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Nexeon Readying to License Silicon Anode Technology for Li-ion Batteries

2 December 2009

Nexeon
Nexeon silicon anode materials. Left: 1st generation, up to 1,000 mAh g-1. Right: 2nd generation, up to 3,600 mAh g-1. Source: Nexeon. Click to enlarge.

According to a report in EETimes, UK start-up Nexeon Limited, a spin-off from Imperial College London based on work done by Professor Mino Green, Emeritus Professor at the Department of Electrical Engineering (earlier post), is getting ready to license its silicon anode technology for Li-ion batteries, and is in talks with battery makers.

Nexeon has developed and patented a novel way of structuring silicon so that it delivers extended cycle life and significantly increases anode charge capacity—almost ten times the gravimetric capacity per gram (mAh g-1) compared to carbon anodes. Used in combination with a standard cathode, this can increase cell capacity by 30-40%, Nexeon says.

Silicon is conceptually an attractive anode material for lithium-ion batteries because of its high theoretical charge capacity (4,200 mAh g-1—more than 10 times that of graphite anodes and much larger than various nitride and oxide materials) and low discharge potential. However, silicon anodes are problematic because the material’s volume changes by up to 400% upon the insertion and extraction of lithium ions during charge/discharge cycles. This results in pulverization and capacity fading.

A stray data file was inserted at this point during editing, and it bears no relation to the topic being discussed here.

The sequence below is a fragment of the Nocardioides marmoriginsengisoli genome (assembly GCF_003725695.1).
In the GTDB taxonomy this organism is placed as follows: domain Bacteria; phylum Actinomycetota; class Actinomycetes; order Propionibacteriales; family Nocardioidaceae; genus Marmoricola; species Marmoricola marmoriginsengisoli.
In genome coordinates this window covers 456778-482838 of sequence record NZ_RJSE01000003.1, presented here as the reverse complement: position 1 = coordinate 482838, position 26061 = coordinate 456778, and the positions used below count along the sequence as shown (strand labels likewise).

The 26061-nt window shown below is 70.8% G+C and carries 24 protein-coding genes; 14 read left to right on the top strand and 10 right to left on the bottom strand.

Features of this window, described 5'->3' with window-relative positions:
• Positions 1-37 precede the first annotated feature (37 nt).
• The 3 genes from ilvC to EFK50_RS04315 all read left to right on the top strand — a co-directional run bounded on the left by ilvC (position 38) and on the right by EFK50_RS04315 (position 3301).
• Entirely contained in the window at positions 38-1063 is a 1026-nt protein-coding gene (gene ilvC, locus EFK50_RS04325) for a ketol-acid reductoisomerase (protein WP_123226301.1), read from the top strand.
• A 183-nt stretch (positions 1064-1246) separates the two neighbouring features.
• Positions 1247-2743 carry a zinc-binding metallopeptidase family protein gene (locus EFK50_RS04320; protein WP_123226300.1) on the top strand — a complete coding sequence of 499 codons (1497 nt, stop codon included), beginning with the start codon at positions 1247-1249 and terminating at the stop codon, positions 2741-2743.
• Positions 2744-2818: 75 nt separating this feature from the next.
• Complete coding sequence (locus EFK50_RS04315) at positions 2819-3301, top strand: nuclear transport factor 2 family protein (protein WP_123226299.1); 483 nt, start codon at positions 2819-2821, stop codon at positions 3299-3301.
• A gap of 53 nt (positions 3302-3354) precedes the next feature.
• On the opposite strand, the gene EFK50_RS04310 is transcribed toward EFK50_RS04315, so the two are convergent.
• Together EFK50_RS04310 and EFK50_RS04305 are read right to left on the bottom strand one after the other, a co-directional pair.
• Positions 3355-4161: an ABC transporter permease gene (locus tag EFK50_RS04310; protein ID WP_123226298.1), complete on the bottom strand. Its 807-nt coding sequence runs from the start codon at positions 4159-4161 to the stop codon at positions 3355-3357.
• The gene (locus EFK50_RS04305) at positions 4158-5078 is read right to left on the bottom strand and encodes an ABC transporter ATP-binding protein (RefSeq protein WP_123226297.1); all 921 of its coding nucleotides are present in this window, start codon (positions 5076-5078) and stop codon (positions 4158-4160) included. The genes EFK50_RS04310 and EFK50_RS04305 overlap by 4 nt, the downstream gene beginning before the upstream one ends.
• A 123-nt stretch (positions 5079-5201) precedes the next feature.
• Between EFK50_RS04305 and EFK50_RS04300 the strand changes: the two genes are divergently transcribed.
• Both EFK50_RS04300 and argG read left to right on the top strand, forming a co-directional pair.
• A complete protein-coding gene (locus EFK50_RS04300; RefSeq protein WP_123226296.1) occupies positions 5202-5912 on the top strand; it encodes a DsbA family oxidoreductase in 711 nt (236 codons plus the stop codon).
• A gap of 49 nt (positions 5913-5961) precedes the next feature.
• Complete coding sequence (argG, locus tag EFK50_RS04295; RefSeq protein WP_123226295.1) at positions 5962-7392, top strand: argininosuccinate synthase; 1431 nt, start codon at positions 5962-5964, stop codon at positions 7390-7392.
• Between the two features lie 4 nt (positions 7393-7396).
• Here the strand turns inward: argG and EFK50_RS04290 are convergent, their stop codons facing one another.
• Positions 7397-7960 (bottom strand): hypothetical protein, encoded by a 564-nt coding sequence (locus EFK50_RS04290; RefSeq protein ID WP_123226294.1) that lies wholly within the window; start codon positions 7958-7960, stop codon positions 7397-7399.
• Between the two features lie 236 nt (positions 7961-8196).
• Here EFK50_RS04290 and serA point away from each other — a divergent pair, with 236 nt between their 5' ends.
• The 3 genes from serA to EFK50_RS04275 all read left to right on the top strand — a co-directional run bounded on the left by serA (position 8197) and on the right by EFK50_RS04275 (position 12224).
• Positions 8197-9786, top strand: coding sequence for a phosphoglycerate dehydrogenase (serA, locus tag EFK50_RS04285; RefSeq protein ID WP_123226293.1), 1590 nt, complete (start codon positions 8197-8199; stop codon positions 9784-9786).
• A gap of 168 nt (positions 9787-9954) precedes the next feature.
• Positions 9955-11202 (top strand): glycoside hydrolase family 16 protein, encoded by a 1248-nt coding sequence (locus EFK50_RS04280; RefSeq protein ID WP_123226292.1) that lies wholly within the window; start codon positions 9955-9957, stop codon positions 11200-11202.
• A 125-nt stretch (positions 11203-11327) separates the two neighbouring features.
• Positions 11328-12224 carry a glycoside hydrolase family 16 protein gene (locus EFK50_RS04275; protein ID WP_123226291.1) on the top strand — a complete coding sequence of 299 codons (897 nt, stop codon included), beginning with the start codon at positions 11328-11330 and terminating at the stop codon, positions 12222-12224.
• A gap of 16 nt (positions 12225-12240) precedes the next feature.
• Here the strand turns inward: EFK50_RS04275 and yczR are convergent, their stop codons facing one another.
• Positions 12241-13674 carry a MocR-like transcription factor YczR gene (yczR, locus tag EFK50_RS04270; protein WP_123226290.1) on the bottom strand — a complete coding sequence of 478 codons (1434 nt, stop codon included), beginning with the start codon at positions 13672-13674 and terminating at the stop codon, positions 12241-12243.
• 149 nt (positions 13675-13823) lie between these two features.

Nexeon says that its patented silicon structures overcome the poor cycle life problems by mitigating the volume expansion issue. These structured silicon anode materials deliver extended cycle life without degradation of capacity.

Nexeon is developing a range of materials with different morphologies and capacities. It says its first commercially available material is capable of capacities up to 1,000 mAh g-1. (As an application example, 2.6g of Nexeon’s first generation structured silicon can replace around 10g of graphite anode material in a commercial 2600 mAh 18650 cell.) Nexeon says it is working on a second-generation material with a different morphology optimized for higher capacities of up to 3,600 mAh -1.

The graphite currently used it cells can be replaced with Nexeon materials and used in combination with conventional polymer binders and current collectors as part of the standard battery manufacturing process, the company says, offering a “drop-in” solution to higher capacities.

The company has a fully automated and instrumented pilot plant in full operation, capable of producing more than 1 kg of material a day (enough material for approximately 500 x 18650 cells). Further proprietary equipment has been designed and is now in the final stages of being tested

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December 2, 2009 in Batteries | Permalink | Comments (9) | TrackBack (0)

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When will somebody combine all the best known elements to create higher performance (up to 500 Wh/Kg) cells?